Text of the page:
Sleep plays a critical role in looking and feeling your absolute best.
Getting a good quantity (i.e. 7-8 hours) of high quality uninterrupted sleep:
• Assists in controlling appetite and can reduce the risk of overeating
• Promotes calorie-burning muscle mass
• Allows for body repair and muscle recovery
• Improves energy
• Reduces stress
• Lowers risk to certain chronic illnesses
There are certain foods (and beverages) that promote high quality sleep. Foods that contain (or promote) tryptophan aid in the production of serotonin and melatonin. These chemicals have sleep-inducing effects. Foods containing melatonin, the chemical that regulates sleep, can also assist in getting a good night’s sleep.
To borrow a line from The Eurythmics, “Sweet Dreams are Made of These”:
• Warm Milk: contains tryptophan, which helps in the production of serotonin and melatonin. Additionally, calcium helps the brain use tryptophan to manufacture melatonin.
• Low-Fat Yogurt: Good source of sleep-inducing tryptophan and calcium, which helps the brain use tryptophan to manufacture melatonin.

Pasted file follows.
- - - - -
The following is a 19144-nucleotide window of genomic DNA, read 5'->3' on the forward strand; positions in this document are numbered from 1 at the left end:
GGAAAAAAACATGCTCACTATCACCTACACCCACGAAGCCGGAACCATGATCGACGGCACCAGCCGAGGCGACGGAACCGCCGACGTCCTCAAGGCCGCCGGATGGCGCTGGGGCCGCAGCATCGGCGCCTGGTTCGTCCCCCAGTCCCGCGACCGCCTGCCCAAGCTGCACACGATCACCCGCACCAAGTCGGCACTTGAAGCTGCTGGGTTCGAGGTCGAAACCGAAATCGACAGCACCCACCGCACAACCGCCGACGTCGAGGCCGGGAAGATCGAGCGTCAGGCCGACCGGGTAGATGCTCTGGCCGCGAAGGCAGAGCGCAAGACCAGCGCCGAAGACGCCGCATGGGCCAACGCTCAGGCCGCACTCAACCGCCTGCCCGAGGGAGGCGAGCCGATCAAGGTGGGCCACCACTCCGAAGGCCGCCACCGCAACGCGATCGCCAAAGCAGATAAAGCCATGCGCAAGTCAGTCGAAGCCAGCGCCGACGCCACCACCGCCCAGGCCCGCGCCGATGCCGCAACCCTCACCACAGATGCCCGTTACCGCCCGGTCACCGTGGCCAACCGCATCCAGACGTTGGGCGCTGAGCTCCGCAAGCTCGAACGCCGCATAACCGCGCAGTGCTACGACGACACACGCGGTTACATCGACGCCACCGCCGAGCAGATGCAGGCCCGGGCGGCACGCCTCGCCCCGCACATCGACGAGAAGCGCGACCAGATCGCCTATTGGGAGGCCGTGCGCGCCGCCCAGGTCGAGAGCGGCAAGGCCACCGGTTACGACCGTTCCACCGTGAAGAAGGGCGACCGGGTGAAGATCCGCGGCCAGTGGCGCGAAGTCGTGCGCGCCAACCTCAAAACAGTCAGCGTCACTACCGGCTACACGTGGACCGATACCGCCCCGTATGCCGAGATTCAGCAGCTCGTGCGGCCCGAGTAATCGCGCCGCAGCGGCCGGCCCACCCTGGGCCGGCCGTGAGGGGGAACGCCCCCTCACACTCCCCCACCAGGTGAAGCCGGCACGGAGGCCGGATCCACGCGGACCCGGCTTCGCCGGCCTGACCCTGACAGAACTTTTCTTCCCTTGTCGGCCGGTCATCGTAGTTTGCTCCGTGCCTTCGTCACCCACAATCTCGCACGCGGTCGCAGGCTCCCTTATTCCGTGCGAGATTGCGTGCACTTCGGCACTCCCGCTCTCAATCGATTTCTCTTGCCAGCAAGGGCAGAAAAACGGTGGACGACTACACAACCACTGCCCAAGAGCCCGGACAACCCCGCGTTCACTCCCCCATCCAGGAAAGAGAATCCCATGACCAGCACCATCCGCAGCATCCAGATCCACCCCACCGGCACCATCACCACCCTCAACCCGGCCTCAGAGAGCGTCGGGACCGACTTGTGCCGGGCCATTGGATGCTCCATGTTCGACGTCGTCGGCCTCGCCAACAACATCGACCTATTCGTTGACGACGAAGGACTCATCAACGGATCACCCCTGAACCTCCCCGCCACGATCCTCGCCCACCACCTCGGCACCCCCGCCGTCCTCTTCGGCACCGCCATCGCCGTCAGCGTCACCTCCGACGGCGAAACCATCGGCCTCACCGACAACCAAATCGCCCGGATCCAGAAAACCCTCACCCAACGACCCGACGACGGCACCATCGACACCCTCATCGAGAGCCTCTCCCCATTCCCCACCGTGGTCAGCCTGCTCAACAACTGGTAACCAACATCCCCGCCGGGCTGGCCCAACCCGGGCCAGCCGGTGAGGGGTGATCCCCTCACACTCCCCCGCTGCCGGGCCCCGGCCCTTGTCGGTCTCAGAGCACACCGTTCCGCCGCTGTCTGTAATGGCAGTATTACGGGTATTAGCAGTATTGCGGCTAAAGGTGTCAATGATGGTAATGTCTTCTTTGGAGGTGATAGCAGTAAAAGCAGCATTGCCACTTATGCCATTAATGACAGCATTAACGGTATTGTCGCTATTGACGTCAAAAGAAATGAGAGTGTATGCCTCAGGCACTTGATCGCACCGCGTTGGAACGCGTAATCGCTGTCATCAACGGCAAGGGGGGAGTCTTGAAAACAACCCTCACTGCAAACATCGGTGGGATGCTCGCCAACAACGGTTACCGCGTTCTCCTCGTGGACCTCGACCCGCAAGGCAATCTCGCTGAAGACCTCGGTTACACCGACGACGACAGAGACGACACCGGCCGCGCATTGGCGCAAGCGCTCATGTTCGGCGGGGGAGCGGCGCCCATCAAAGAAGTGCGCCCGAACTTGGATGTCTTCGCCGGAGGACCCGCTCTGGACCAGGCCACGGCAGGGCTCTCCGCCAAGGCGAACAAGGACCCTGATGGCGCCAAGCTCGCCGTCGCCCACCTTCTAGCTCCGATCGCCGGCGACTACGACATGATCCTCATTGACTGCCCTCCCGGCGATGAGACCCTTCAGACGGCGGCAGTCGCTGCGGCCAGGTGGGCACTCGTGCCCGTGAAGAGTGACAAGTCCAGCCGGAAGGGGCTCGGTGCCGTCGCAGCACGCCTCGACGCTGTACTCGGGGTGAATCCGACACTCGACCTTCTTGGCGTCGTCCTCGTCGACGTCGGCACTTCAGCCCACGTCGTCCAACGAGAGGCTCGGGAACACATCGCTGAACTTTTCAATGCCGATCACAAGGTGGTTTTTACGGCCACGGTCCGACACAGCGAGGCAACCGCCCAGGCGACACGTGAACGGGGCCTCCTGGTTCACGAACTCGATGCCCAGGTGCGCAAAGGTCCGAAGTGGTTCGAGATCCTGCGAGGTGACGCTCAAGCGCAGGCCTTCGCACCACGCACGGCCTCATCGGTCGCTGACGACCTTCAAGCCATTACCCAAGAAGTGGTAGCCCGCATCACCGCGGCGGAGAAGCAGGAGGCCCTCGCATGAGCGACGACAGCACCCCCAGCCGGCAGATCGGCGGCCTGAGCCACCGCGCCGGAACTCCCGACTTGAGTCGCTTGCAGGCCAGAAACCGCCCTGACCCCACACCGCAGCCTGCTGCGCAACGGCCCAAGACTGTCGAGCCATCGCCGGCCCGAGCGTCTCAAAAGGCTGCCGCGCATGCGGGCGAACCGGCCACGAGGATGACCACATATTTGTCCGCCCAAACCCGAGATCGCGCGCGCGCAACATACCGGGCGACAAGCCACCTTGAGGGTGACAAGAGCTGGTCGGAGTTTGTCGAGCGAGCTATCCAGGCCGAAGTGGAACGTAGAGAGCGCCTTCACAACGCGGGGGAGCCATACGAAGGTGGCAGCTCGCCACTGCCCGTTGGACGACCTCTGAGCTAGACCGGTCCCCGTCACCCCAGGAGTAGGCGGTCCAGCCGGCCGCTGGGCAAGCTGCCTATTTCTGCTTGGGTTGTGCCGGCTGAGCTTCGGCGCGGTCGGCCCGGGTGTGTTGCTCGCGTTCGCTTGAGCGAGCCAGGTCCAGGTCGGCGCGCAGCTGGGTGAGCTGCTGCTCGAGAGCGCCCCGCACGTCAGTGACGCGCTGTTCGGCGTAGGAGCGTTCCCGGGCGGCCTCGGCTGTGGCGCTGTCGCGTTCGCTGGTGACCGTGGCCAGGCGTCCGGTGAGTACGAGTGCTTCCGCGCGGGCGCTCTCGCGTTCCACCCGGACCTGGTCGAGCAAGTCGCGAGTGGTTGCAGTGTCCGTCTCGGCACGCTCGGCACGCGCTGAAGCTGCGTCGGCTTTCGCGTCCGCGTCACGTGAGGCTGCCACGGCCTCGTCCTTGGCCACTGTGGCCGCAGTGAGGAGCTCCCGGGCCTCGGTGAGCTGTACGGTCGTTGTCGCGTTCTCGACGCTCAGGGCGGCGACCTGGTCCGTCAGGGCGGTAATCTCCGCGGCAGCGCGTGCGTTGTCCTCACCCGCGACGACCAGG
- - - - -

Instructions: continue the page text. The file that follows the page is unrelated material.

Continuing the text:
• Banana: Solid source of tryptophan. Additionally, the carbohydrates contained in a banana helps bring tryptophan to the brain to aid in the production of serotonin.
• Dried tart cherries: Contain melatonin.
• Popcorn: The carbohydrates in popcorn helps to bring tryptophan to the brain to produce sleep-inducing serotonin. When preparing popcorn, use iodized sea salt (which promotes thyroid health) or another spice (such as turmeric). Avoid cheesy or buttery popcorn.
• Tart cherry juice: A good source of melatonin.
• Chamomile tea: Contains no caffeine and helps the body to relax. Sweeten with honey instead of sugar.
Avoid eating big meals 2-3 hours before bed. The energy required to digest a big meal can disrupt sleep. Certain beverages such as caffeine, sugary drinks and alcohol can also impede a good night’s sleep. Instead, try one of the above foods or beverages as a light snack about an hour before bedtime.